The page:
By way of example, columns 16 can comprise a masked hydrogel material. Exposure of this material to a suitable unmasking agent would enable the material to absorb water, resulting in the material's expansion. The masking could be accomplished by a hydrophobic material coating that could be non-toxically degraded by exposure to laser energy. Alternatively, columns 16 could can a material capable of being converted to material of higher water content. The material could be initially hydrophobic or hydrophilic. As an example, the material could contain anhydride chemical moieties that would undergo scission when exposed to the appropriate thermal or electromagnetic radiation. In the presence of trace amounts of water, this would convert each anhydride moiety to two carboxylate moieties. Since carboxylates are very hydrophilic chemical structures, the resulting chemically altered expansile zone would be more hydrophilic.
 This would lead to its absorption of a significant amount of water.
 Alternatively, columns 16 can comprise certain monomers known to occupy less volume in their pre-polymerization state than in their polymerized state, for example, spiro ortho carbonates. To use such monomers, these monomers need to be encapsulated in an elastic material. Therefore, columns 16, before activation, will be a reservoir containing expandable monomer. Columns 16 are activated by exposure to appropriate thermal or electromagnetic radiation. This energy exposure would cause polymerization within columns 16 and as the polymerization proceeded, columns 16 will increase in size.
 Additionally, columns 16 can comprise a material not in its natural resting state. In other words, columns 16 can initially be in an unstressed state that resulted in optics 12 and 14 being farther apart than actually desired. Lens system 10 then undergoes suitable processing such that columns 16 were compressed, and the compression “locked in” until a relieving force was applied. As an example, columns 16 can comprise a cross-linked copolymer of 2-phenylethyl acrylate and 2-phenylethyl methacrylate. This copolymer would have an appropriate composition so that its glass transition would be about 45° C. At room temperature (about 24° C.) columns 16 will be relatively rigid. Warming of columns 16 above 45° C., will cause columns 16 to become relatively rubbery and deformable. Optics 12 and 14 are compressed toward each other (compressing columns 16) and lens system 10 cooled to room temperature. When cooled, columns 16 will remain in their compressed state because their temperature is well below their glass transition temperature. Columns 16 can then be expanded by using focused laser light that would heat columns 16 above 45° C., and the amount of expansion can be controlled by the duration and intensity of the heating. For example, very limited heating time might cause only 10% of the total expansion possible.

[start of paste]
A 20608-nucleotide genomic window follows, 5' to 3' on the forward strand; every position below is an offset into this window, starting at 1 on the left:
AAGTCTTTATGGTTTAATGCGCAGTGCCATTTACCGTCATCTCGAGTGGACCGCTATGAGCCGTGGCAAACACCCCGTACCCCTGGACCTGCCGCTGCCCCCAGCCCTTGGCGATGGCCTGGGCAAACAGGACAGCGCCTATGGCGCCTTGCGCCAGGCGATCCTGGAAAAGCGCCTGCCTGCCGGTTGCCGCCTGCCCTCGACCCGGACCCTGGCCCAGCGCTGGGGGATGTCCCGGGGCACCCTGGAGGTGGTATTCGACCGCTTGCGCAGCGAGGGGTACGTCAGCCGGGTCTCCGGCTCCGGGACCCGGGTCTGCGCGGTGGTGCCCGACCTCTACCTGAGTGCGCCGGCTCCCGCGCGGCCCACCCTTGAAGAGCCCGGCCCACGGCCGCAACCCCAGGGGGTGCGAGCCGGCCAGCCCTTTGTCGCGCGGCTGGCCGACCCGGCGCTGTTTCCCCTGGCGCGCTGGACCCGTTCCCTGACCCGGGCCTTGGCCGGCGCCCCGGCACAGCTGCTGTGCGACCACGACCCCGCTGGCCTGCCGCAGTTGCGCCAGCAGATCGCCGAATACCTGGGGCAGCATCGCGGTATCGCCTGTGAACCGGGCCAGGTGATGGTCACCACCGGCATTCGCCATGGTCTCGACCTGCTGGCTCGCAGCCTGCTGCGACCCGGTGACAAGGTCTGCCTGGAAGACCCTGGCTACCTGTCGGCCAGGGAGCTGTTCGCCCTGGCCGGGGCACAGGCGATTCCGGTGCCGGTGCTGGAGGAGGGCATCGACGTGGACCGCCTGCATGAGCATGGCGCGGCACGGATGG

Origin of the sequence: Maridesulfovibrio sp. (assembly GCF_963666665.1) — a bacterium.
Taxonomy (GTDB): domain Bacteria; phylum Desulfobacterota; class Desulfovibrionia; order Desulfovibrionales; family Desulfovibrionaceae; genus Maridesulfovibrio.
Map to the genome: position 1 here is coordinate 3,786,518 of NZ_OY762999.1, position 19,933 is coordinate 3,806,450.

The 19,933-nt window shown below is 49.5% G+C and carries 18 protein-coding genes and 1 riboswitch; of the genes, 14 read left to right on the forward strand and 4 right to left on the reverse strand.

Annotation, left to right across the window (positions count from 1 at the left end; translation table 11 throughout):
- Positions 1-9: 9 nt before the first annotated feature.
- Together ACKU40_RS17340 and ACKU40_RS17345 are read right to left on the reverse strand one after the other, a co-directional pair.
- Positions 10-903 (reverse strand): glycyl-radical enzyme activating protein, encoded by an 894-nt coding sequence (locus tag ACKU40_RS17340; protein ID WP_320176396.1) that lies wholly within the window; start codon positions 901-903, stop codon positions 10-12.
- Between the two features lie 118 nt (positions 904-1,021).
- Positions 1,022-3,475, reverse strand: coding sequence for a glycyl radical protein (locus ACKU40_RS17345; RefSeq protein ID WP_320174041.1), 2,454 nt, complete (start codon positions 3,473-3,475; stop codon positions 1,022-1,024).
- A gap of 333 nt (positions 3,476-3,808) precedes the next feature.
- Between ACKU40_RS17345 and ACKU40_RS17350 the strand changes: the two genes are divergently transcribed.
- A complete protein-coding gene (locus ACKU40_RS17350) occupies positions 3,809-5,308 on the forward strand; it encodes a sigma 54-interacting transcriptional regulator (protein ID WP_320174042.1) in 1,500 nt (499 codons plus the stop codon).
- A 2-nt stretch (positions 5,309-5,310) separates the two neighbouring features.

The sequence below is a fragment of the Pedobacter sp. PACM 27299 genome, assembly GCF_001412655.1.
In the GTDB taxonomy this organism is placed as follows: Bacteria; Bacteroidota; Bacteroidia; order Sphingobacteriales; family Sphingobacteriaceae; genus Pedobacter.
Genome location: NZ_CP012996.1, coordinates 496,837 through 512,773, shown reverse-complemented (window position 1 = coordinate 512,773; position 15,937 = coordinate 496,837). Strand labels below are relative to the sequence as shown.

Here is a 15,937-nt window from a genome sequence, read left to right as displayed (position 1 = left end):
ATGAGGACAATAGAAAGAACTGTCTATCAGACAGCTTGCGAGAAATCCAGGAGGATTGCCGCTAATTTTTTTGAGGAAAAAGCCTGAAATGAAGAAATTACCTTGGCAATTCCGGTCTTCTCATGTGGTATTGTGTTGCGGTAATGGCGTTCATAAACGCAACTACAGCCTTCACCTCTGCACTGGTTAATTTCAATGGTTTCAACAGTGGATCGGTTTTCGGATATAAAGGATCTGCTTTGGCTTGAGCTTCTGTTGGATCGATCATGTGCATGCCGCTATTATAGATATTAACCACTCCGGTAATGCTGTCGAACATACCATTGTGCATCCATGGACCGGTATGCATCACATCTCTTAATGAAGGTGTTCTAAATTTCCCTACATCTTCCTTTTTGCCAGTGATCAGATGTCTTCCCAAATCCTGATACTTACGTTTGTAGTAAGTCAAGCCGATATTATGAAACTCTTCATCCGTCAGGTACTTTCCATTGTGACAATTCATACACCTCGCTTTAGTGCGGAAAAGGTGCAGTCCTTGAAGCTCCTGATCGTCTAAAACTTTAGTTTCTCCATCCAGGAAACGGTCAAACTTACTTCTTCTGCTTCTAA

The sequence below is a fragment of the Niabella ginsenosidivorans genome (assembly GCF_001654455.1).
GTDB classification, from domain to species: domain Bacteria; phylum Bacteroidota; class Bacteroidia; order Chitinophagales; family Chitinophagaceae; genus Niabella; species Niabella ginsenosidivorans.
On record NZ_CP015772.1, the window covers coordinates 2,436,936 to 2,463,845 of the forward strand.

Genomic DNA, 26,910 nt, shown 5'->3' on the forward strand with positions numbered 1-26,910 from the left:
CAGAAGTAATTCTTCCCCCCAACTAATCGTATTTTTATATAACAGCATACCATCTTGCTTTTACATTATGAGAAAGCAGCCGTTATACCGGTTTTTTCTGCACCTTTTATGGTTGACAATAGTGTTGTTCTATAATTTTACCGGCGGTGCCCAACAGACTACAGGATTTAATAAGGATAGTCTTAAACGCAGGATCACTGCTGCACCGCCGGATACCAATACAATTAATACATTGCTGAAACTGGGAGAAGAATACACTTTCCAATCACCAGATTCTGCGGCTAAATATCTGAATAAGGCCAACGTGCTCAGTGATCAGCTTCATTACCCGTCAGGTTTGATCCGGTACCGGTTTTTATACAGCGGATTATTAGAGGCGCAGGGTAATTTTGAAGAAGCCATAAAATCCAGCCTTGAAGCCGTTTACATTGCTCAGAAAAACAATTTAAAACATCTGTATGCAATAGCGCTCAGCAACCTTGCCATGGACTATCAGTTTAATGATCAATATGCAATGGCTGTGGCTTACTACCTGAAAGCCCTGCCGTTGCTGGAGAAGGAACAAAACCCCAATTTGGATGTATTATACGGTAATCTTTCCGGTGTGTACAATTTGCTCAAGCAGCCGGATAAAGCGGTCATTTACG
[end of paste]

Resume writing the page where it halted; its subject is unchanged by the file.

Alternatively, columns 16 can comprise a material that undergoes a shape change to due a change in its environment, such as a pH or hydration increase or decrease. For example, certain acrylamide polymers are known to be highly sensitive to pH and/or water content, and undergo significant shape changes (contraction or elongation) when their environment is altered. This material behavior could be exploited, for example, by constructing columns 16 of a mixture of a shape-changeable acrylamide polymer, and a polymer with chemical functionalities that could be modified, so that the overall polymeric mixture could be made to absorb more water or undergo a pH change. As described above, a polymer with anhydride moieties can be altered to become a more hydrophilic polymer. Therefore, the composition used to form columns 16 will be part acrylamide polymer and part anhydride-containing polymer. When on lens system 10, columns 16 can be caused to expand by scission of its anhydride moieties, which would cause increased water content, thereby causing the appropriately formulated polyacrylamide to elongate.
 As best seen in FIGS. 2A-2B, lens system 110 may contain anterior optic 114 and posterior optic 112 separated by expansive bladder 116. Bladder 116 can be expanded in much the same manner as columns 16 to vary the spacing between anterior optic 114 and posterior optic 112.
 As best seen in FIGS. 3A-3B lens 210 of another embodiment of the present invention may contain single optic 212 having at least a pair of haptics 218. Optic 212 is preferably formed in any suitable overall diameter, for example, between approximately 4.5 millimeters and 6.5 millimeters and made from a soft, foldable material such as a hydrogel, silicone or a soft acrylic. Optic 12 may be any power suitable to satisfy the overall power requirements of lens 210. Haptics 218 may be integrally formed with optic 212 or may be formed separately of any suitable thermoplastic and attached to optic 112 in any conventional manner, such haptic attachment methods being well-known in the art. At or near the attachment points of haptics 218 and optic 212 are buttons 216 made from a material similar to those discussed above with respect to columns 16. As seen in FIG. 3A, lens 210 is implanted with buttons 216 in an unexpanded state. As seen in FIG. 3B, following implantation, if needed, buttons 216 can be expanded in the manner discussed above, thereby forcing haptics 218 away from optic 212, thereby lengthening lens 210. Such lengthening of lens 210 will adjust the position of optic 212 along the visual axis, particularly if haptics 218 are vaulted (attached to optic 210 at an angle, for example between approximately 0° and 10°).
 This description is given for purposes of illustration and explanation. It will be apparent to those skilled in the relevant art that changes and modifications may be made to the invention described above without departing from its scope or spirit.